Here’s Why Most City Dwellers Can’t Afford a Home
Life + Money

Here’s Why Most City Dwellers Can’t Afford a Home

Despite historically low interest rates, home prices are rising faster than incomes, making home purchases unaffordable for many Americans.

A median-income household can afford a median-priced home in just 10 of the 25 largest metro areas in the country, according to a new analysis by, a personal finance site. Minneapolis was the most affordable housing market in the country, with median-income families there earning 23 percent more than they would need to purchase a median priced home. Atlanta was the second most affordable city, followed by St. Louis and Detroit.

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The least affordable area was San Francisco: Median-income families there make 46 percent less than what’s needed to buy a median-priced home. There are two other California cities – Los Angeles and San Diego – on the list of the five least affordable metros, along with Miami and New York.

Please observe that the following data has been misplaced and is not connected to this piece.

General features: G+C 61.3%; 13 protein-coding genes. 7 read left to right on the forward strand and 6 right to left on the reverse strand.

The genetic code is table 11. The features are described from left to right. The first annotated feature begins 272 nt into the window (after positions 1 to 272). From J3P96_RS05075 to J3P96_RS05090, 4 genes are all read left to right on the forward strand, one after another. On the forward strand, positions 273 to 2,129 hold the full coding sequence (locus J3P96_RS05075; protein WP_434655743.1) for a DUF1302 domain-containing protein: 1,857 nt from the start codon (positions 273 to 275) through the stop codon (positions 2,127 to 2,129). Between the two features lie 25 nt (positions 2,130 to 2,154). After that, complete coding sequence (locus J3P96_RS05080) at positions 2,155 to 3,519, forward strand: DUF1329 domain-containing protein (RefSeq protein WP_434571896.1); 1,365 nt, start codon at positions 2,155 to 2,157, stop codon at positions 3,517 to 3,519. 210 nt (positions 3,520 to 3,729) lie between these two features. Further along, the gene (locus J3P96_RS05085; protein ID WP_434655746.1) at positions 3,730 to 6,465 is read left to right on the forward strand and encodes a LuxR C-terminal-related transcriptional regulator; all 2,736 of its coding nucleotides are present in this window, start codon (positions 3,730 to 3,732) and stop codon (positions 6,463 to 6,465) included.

“Low mortgage rates are helping home affordability to some extent, but the key ingredient—which has been missing to this point—is substantial income growth,” managing editor Mike Sante said in a statement. “Millennials, in particular, are struggling to overcome their student loans and save enough money for a down payment.”

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The findings are slightly more positive than they were last year, when just 8 of the country’s top 25 cities had affordable housing for median-income families.

Baltimore was the biggest gainer on the list, ranking as the sixth most affordable city in 2014, compared to the 17th most affordable last year.

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